The decline in traditional newspaper readership has done more than separate the populace from the powers that be, it’s also fractured the connection between two former morning-time partners:
Coffee and comics.
Which is why Columbus’s Josh Hara is here to put a little Banksy in your breakfast. His #100CoffeeCup project, wherein he charmingly defaces discarded white Starbucks cups with offhand cartoons, went viral last month. A simple merging of his loves—caffeine, cartoons, sarcasm, social media—the project has landed the digital content manager in the headlines of Mashable, The Telegraph, and Buzzfeed, among others.
“When people used to get their newspapers in the morning, they would skip ahead to the comics page,” Hara said. “So this is serving it up in that same set of mind-space: I need something funny to start my day—something that is not too thought-provoking and is simple. When you’re drinking coffee and looking at a coffee cup and have that blank morning stare, this is the kind of content that you want. You want light, funny content.”
Twitter was a lightning bolt of creativity for Hara, who works for world-renowned ad agency Resource, and has organically built his @yoyoha handle to more than 60,000 followers.
“I was always writing jokes, emailing them to friends—doing cartoons and sending them to friends—and I had my own little website for it and stuff. So Facebook and Twitter were so much easier for you than just emailing it to this group of friends that was hand-selected and gathered, who may have sent it on to their friends. Social media, in general, was built for someone like me who liked to spend his free time just creating funny shit.”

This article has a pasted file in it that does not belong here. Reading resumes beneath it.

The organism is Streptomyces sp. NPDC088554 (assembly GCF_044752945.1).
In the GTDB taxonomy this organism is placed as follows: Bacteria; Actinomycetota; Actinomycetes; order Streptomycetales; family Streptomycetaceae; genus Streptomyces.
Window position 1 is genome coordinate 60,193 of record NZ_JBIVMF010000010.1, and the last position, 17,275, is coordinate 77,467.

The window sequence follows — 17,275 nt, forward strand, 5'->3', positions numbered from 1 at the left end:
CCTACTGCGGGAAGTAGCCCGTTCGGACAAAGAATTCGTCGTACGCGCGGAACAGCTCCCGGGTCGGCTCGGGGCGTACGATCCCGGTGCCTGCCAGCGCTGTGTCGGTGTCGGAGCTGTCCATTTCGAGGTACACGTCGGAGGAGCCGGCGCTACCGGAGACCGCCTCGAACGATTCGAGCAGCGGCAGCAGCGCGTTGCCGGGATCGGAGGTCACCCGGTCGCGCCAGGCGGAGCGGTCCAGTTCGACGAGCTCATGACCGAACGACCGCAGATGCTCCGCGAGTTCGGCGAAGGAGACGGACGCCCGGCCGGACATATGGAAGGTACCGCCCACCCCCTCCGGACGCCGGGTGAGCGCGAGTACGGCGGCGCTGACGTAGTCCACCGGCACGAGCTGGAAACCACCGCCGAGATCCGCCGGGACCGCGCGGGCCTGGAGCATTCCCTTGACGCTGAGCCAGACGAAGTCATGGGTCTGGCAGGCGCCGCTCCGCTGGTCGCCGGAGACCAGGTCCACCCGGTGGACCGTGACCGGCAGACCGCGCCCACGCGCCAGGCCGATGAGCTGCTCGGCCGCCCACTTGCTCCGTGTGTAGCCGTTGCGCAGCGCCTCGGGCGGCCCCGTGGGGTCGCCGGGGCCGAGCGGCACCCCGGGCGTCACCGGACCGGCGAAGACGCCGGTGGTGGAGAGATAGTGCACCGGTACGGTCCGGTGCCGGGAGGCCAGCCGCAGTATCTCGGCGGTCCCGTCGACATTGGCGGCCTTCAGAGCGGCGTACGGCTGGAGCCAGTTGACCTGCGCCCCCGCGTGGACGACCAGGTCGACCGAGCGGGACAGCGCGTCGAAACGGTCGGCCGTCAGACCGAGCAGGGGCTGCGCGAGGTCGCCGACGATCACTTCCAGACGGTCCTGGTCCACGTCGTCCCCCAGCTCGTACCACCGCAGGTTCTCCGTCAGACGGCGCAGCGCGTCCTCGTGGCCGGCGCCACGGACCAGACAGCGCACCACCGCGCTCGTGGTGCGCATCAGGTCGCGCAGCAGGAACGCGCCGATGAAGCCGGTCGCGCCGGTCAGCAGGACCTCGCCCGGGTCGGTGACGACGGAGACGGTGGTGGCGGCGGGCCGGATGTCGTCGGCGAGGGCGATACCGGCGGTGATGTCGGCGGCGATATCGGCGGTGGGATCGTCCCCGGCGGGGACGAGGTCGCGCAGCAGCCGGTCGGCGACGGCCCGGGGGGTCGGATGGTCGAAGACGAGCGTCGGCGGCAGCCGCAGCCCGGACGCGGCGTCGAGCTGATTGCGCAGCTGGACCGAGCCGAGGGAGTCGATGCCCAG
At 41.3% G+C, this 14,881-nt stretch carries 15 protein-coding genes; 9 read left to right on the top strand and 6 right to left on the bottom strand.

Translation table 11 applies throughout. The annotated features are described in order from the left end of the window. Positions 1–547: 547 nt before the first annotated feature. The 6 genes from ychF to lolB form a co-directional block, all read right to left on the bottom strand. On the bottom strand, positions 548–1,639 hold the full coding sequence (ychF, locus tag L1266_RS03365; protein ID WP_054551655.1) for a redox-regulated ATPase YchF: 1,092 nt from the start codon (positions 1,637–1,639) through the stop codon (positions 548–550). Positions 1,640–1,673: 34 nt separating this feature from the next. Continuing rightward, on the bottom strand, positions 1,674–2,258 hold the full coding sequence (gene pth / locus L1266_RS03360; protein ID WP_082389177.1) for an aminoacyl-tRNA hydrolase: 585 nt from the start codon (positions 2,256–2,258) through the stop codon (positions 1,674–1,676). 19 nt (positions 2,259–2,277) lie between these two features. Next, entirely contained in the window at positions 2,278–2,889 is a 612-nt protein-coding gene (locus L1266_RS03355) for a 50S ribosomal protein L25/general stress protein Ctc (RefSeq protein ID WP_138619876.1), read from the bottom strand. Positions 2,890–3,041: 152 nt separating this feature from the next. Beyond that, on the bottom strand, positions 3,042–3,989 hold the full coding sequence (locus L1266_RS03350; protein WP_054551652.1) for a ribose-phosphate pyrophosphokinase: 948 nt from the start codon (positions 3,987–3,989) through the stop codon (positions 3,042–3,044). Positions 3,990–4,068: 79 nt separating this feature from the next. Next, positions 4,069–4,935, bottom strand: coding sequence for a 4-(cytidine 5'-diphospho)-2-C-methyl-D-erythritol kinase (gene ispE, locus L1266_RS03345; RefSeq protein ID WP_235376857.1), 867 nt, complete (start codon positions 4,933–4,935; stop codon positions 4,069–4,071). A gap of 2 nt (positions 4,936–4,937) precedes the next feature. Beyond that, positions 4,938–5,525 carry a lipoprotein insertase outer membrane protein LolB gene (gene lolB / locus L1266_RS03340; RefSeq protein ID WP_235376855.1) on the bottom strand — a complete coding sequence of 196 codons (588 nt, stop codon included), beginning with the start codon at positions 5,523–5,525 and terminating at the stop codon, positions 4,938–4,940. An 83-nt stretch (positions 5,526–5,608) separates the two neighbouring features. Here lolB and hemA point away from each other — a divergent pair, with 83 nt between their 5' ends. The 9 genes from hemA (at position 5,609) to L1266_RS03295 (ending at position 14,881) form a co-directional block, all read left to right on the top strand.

As the Brits might say, Hara relishes in “taking the piss,” his tongue-in-cheek cartoons lampooning corporate and pop culture, as well as a venti dose of self-deprecation.
“I’m defacing a piece of corporate culture or this corporate artifact with my own creativity,” Hara said. “I think that’s the fun of it, too. Starbucks isn’t knocking my door down because I’m writing bullshit, because most of this stuff I’m writing is making fun of things or being snarky.”
Since the simple idea captured the adoration of the Internet, Hara admits the project (which will document him finishing 100 cups by the end of 2015) has revived his love of art and strengthened his philosophy on what art should be.
“Since I’ve started doing this, I’ve had bigger ideas about cartoons. But it’s paralyzing to sit over a big piece of paper. The disposability of [the cups] just makes it like, ‘So what if it’s not perfect?’ It shouldn’t be perfect—it’s on a f*cking coffee cup. It’s a cylinder. For me, it was something that I could do creative everyday that’s not about what I do for a living.” The project has also given Hara a proper venue to have a bolder artistic voice. He’s the first to admit that he’s dreamed of being a cartoonist or a comedy writer for a living, and working in advertising—especially inthe social media era—is a “safe environment” in which to figuratively draw moustaches on society. He’ll leave the edgier stuff to the pros.
“[If I was a street artist] I would be the one guy who gets caught,” Hara laughed. “I would never be Banksy, or Keith Haring, or any of these artists that I idolize. I would always be the guy that got caught and had to go to jail and had to call my parents. And had to spend the night in jail because I spray painted on somebody’s f*cking lawn.”